Virtual Population Analysis (VPA)

The cohort model was based on the principle that if we know how many fish died from natural causes and we know how many were caught, we can reconstruct the history of the cohort [29]. At present work, 5 age groups of S. aurata were found in Bardawil lagoon stock. When cohort at age zero that seem, the population have had largest size and the number of individuals was at maximum, then it started to collapse by over the time and age and reaching to its smallest size as in age group 5th. Furthermore, the individuals that survive from cohort at one year to the next year were reduced by the increases of natural and fishing mortalities.

Natural mortality (mortality that causes by diseases, predation, and pollution) begins at its highest level in the youngest age groups (age group 0 and 1) then decreased to lowest at oldest age groups. At the begging of fish’s life, fishing mortality appears to its minimum value (0.419 yr-1) at age group zero, before it increases by the increase of age to reach its maximum value at age group 1st (1.169 yr-1), then it reduced in oldest age groups (Table 1).

Catches number of S. aurata in Bardawil lagoon seem to be at intensive level at small ages (43.89% from total catch was done seriously on age 0, 46.15% from total catch was done seriously on age 1) with high pressure on population size from year to another without chance to self-regeneration.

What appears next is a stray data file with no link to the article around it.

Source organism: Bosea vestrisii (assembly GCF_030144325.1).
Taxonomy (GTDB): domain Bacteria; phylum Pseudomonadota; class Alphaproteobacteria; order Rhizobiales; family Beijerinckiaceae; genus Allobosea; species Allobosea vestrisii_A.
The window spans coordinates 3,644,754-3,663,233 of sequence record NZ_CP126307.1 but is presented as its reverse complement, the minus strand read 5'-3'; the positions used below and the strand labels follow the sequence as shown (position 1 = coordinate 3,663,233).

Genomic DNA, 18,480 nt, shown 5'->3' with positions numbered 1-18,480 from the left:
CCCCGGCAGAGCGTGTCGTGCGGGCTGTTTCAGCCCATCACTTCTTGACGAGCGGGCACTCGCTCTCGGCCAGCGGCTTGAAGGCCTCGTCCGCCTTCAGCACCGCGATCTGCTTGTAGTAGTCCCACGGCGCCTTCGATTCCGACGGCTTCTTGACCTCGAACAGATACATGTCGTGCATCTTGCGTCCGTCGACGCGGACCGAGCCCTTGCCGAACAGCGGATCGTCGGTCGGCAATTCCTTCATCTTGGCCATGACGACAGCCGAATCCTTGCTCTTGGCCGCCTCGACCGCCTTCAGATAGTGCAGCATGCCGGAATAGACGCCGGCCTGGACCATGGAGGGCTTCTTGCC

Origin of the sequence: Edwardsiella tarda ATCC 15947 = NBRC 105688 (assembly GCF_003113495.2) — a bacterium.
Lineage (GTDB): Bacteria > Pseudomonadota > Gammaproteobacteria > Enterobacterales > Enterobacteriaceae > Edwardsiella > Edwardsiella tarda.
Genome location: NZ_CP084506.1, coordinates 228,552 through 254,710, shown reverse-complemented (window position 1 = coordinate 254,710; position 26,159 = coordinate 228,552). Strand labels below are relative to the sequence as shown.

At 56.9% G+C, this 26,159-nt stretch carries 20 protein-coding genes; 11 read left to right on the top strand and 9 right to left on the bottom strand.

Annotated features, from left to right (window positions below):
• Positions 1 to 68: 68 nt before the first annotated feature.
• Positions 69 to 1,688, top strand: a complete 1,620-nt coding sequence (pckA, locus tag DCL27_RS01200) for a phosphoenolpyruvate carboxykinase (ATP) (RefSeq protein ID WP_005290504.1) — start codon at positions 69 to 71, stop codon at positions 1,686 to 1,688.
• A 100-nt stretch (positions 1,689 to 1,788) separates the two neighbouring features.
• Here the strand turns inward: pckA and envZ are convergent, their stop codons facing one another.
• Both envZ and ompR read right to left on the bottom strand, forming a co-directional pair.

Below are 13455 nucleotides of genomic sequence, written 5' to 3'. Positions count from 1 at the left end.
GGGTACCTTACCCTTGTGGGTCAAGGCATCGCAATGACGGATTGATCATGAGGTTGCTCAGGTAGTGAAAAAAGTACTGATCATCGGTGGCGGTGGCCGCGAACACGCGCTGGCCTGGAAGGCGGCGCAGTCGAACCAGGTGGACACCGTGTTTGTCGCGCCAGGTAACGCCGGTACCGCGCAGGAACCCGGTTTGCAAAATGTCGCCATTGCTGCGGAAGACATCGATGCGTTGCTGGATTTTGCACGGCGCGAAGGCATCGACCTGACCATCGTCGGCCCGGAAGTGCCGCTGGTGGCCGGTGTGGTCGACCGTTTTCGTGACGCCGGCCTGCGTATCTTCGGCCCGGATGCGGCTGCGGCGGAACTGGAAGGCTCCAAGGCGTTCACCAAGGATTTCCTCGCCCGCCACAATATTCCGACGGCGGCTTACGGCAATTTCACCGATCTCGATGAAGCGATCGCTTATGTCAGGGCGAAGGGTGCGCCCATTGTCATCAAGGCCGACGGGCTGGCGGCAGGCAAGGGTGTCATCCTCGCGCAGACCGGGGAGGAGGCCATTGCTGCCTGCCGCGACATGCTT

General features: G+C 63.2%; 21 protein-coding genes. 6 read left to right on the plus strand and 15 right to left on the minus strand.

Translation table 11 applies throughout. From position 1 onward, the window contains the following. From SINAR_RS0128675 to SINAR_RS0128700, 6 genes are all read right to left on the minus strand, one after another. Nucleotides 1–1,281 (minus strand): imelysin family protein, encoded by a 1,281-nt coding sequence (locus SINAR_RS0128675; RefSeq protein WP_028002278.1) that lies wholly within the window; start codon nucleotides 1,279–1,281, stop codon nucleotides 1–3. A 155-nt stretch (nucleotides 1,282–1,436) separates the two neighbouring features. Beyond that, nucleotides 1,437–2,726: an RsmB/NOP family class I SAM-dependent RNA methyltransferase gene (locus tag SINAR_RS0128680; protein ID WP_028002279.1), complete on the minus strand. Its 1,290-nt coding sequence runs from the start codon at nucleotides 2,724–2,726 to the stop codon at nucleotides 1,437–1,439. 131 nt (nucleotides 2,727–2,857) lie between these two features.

Cohort analysis or (VPA) was firstly developed as age-based method, which it is generally used for studying and analyzing the dynamics of harvested fish populations. The feature of VPA that is most essential for practical use is that, shown a high fishing pressure, estimates of population size obtained tend to converge rapidly toward their true value, and therefore generally provide and specified a reasonable assessment of natural mortality (M), reliable estimates of recruitment [18]. Present study could be considered as a base for future studies that help to predict the future catch of S. aurata in Bardawil lagoon and show that the S. aurata died by fishing mortality more than those which die by natural mortality.

Yield and Biomass per recruit (Y/R, B/R)